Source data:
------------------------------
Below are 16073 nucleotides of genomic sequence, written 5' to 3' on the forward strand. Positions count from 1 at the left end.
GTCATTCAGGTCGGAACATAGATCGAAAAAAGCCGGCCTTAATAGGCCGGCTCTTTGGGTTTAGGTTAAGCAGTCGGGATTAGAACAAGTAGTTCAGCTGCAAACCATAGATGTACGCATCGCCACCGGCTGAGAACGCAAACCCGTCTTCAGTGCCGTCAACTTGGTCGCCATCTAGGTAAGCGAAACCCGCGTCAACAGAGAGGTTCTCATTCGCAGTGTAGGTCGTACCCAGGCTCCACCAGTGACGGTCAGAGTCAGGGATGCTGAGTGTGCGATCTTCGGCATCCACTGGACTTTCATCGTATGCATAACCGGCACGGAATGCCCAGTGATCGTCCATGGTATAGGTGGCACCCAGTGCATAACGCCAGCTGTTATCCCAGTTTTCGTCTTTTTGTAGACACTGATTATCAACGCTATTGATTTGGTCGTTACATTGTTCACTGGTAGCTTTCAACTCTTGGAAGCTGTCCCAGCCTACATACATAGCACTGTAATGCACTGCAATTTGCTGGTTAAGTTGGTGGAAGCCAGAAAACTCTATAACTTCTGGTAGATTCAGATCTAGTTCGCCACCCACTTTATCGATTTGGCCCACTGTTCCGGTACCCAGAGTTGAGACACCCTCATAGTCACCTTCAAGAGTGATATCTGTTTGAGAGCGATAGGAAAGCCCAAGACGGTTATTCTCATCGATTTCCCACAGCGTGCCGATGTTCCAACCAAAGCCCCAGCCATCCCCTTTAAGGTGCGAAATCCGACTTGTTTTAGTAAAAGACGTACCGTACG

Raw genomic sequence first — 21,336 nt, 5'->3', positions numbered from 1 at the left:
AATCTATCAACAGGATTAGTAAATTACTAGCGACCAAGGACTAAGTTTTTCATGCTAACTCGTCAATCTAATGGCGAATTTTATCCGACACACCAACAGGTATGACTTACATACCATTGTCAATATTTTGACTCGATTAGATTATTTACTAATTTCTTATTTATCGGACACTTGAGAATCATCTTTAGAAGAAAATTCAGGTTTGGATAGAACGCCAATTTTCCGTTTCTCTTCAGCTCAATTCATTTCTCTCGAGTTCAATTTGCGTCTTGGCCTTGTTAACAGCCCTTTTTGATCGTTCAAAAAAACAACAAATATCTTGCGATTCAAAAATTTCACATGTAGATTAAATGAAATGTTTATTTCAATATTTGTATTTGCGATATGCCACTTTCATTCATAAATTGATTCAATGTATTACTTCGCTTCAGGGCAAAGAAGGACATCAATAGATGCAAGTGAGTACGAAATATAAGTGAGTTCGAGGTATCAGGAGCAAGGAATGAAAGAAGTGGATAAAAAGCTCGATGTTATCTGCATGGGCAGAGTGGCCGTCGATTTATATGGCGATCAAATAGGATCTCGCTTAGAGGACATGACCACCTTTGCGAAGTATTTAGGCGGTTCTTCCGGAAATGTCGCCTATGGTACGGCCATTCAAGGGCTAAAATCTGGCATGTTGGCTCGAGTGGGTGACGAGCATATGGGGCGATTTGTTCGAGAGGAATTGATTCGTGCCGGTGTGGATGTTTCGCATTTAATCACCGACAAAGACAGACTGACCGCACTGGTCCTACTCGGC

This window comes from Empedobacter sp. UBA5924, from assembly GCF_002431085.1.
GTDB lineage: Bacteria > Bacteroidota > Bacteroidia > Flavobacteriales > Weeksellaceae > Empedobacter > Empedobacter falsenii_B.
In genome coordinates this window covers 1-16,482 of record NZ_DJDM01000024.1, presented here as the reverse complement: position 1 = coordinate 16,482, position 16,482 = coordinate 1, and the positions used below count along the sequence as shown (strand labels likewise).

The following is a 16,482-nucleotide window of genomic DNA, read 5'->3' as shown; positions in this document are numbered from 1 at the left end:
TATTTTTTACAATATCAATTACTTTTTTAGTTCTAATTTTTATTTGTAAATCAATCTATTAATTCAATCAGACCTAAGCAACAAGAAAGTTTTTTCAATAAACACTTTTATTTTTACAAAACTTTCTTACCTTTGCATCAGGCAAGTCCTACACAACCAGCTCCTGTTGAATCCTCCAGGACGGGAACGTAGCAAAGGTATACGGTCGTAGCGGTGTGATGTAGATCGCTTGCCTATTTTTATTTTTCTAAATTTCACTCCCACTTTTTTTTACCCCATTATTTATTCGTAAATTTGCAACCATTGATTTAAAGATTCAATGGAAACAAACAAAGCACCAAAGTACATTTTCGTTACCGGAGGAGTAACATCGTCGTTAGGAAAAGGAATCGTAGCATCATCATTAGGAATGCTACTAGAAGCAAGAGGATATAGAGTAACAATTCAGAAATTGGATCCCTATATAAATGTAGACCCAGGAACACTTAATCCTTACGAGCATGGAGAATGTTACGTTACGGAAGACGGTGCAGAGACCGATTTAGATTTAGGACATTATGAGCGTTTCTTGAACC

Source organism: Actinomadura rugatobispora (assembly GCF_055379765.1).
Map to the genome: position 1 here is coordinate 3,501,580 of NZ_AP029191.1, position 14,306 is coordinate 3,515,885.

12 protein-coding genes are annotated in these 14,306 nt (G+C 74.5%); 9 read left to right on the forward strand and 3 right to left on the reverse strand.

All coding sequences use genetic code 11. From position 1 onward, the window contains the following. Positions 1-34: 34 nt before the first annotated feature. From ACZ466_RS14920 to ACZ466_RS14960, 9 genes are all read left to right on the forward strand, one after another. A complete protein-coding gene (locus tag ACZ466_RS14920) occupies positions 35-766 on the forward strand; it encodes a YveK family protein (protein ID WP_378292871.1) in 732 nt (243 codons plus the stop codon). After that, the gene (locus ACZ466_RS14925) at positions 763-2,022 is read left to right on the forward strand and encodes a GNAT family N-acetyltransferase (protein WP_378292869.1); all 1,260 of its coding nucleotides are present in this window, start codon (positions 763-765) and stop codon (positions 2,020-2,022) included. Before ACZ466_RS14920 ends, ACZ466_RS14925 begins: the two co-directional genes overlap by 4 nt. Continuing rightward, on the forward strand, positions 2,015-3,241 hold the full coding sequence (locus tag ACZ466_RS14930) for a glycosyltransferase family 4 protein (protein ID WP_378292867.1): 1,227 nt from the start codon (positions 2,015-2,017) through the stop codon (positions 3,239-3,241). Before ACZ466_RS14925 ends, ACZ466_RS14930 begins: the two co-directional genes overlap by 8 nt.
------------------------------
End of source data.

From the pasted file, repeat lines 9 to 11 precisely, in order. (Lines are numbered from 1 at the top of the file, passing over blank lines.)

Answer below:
TATTTTTTACAATATCAATTACTTTTTTAGTTCTAATTTTTATTTGTAAATCAATCTATTAATTCAATCAGACCTAAGCAACAAGAAAGTTTTTTCAATAAACACTTTTATTTTTACAAAACTTTCTTACCTTTGCATCAGGCAAGTCCTACACAACCAGCTCCTGTTGAATCCTCCAGGACGGGAACGTAGCAAAGGTATACGGTCGTAGCGGTGTGATGTAGATCGCTTGCCTATTTTTATTTTTCTAAATTTCACTCCCACTTTTTTTTACCCCATTATTTATTCGTAAATTTGCAACCATTGATTTAAAGATTCAATGGAAACAAACAAAGCACCAAAGTACATTTTCGTTACCGGAGGAGTAACATCGTCGTTAGGAAAAGGAATCGTAGCATCATCATTAGGAATGCTACTAGAAGCAAGAGGATATAGAGTAACAATTCAGAAATTGGATCCCTATATAAATGTAGACCCAGGAACACTTAATCCTTACGAGCATGGAGAATGTTACGTTACGGAAGACGGTGCAGAGACCGATTTAGATTTAGGACATTATGAGCGTTTCTTGAACC

Source organism: Actinomadura rugatobispora (assembly GCF_055379765.1).
Map to the genome: position 1 here is coordinate 3,501,580 of NZ_AP029191.1, position 14,306 is coordinate 3,515,885.